Not just offensively but everywhere. For years, he has carried the burden of the franchise. Even last year, when the Cowboys were running the ball so well, Romo made the crucial plays at the big moments.
For all that DeMarco Murray did, Romo was the most valuable. When there were cracks, Romo filled them. When there were shortcomings, Romo compensated.
Romo has the ability to mask the offensive shortcomings and maximize what the defense can be. He was able to fix things so well that people didn't know they needed fixing. Playing quarterback is not just about running the play called. It's about getting the offense into good plays and out of bad plays.
The Cowboys aren't paying for being too reliant on Romo, but they are seeing what life without Romo will be like in the next two, three or four years. Whoever replaces him in 2017, 2018 or 2019 cannot be expected to do all Romo does.
The Cowboys have put up a respectable 48 points in two games without Romo. Scoring 28 in the first half against Atlanta should have been enough for the Cowboys to win. Scoring 20 versus the Saints wasn't great but was good enough. Asking for more from Brandon Weeden would not be prudent. He has played about as well as can be expected, whether fans want to accept that or not.
But Weeden can only do so much.
What makes Romo elite -- yes, elite -- is how he can get the Cowboys into the right plays. His experience makes everybody else better, from the receivers -- regardless of whether Dez Bryant is playing -- to the offensive line. Remember the game-winning drive against the New York Giants in the opener? It came with Bryant hurt.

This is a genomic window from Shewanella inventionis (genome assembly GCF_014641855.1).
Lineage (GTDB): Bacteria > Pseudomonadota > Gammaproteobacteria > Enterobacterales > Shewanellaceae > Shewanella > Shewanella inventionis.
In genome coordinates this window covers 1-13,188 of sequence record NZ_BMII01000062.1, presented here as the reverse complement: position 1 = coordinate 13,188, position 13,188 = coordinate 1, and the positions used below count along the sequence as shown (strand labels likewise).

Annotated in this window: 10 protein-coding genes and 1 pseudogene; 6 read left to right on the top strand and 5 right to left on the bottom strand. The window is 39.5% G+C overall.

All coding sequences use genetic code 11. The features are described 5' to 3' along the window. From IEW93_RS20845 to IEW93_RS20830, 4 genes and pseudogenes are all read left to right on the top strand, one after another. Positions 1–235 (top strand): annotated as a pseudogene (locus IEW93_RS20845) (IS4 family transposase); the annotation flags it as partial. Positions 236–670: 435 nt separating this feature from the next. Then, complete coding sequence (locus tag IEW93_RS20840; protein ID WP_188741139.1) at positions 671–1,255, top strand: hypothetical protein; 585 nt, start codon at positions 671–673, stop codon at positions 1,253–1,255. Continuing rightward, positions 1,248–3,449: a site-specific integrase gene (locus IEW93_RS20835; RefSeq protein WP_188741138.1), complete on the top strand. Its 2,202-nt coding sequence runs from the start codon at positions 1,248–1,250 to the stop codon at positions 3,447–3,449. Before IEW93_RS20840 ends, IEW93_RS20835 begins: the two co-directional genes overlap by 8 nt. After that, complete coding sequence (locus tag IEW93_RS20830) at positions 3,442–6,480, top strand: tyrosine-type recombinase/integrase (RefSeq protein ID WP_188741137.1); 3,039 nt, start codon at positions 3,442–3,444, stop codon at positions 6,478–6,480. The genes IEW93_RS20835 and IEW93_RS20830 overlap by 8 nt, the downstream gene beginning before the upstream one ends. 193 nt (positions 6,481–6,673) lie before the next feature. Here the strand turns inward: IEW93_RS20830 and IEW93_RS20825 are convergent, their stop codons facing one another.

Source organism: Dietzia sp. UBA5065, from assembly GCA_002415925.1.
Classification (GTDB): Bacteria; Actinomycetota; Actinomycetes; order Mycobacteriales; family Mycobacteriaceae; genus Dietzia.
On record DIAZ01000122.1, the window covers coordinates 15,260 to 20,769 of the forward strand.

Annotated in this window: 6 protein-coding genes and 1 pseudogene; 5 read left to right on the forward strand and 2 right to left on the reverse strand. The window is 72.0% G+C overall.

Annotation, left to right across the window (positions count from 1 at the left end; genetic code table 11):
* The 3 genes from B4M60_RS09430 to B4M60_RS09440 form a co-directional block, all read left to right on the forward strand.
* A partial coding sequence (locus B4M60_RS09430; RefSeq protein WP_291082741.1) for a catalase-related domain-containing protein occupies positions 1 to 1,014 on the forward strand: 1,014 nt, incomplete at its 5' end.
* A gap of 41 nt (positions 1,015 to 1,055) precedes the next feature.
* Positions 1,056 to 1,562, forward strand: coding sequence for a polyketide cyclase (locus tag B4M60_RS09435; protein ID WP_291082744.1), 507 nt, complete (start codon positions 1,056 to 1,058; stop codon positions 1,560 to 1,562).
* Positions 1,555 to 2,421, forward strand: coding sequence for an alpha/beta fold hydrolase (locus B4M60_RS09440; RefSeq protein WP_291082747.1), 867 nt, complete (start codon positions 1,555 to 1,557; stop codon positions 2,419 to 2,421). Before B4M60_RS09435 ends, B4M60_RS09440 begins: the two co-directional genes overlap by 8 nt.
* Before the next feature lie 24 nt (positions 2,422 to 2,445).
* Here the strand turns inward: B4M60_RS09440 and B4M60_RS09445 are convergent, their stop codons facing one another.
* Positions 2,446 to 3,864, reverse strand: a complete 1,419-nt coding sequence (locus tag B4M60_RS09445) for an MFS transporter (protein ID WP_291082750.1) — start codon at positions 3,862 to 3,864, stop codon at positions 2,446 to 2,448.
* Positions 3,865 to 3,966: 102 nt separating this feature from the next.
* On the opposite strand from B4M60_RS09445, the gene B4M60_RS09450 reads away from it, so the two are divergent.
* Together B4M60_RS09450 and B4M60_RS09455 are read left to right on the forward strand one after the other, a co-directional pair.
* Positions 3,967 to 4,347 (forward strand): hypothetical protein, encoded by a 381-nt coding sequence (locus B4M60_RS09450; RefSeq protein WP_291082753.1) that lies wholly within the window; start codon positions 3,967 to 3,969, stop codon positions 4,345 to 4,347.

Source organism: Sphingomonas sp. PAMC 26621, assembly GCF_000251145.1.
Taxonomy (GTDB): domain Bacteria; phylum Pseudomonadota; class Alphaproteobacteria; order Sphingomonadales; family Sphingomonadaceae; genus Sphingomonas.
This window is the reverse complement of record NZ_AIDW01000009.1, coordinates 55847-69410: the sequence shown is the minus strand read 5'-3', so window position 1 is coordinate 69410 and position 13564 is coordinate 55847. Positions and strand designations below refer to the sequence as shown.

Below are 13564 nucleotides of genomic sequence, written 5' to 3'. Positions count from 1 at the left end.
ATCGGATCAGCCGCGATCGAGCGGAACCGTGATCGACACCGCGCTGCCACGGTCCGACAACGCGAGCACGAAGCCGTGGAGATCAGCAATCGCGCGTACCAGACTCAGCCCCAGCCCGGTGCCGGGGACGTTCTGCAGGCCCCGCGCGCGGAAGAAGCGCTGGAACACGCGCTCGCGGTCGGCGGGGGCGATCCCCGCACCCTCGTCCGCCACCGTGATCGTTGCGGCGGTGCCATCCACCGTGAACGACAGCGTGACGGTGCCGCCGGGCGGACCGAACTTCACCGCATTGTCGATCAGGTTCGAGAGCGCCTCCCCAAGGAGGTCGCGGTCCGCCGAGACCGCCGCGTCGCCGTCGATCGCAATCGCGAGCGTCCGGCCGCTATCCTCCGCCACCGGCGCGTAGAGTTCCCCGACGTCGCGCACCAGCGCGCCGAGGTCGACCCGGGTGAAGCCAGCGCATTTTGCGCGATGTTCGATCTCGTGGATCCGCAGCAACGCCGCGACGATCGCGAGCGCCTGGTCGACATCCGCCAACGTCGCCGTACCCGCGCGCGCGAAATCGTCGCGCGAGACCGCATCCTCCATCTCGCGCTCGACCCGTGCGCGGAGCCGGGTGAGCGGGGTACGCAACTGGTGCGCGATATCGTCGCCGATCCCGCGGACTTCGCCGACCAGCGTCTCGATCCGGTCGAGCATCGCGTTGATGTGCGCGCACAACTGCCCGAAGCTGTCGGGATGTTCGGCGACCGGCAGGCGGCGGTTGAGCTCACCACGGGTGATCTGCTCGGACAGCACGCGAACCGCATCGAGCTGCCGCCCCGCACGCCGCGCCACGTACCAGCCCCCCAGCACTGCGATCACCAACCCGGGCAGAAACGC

It's not about how magical Romo is when things break down. That is the easy stuff to see -- the highlight plays that make everybody's jaws drop. That’s offense almost by accident.
Romo likes to say his greatest gift is his ability to process information quickly and act. Early on in his career, he processed things so quickly that he would get himself into trouble. He would make the great play and also the poor play.
Now he can process things and almost always make the correct decision.
It's checking to the right run or right pass, depending on the defensive look. That helps the offensive line get angles on the front in the run game and helps them get an edge in pass protection. Although Romo does not predetermine where he goes with the ball before the snap, he can anticipate coverages and blitzes that allows him to get the ball out more quickly.
All of that makes the defense better because the offense can sustain drives. In the past two weeks, the Cowboys have converted just four of 18 third-down attempts. With Romo, the Cowboys converted 10 of 23 third-down tries.
Weeden does not have that ability, and that's not a knock on him. There are maybe 10 starting quarterbacks in the NFL who have that ability. Teams are paying kingly sums for just potentially princely quarterbacks.
Cam Newton has superhuman abilities but will make silly decisions. Is Ryan Tannehill "the guy" or just a guy for the Miami Dolphins? Colin Kaepernick appears to be more style than substance. Andy Dalton is off to a great start, but the true judgment for him will be in the playoffs.
Romo must feel helpless on the sideline with his left arm in a sling because of a broken collarbone. He is 35 and understands there are only so many realistic chances left to define his career with a Super Bowl.
The season is by no means over for the Cowboys. Romo could possibly be back for the final seven games of the regular season.
In the meantime, the Cowboys must somehow make sure those games will matter. If they can't, Romo might not be able to save them.
All involved should appreciate Romo even more than they already did. The past two games certainly demonstrated Romo's value.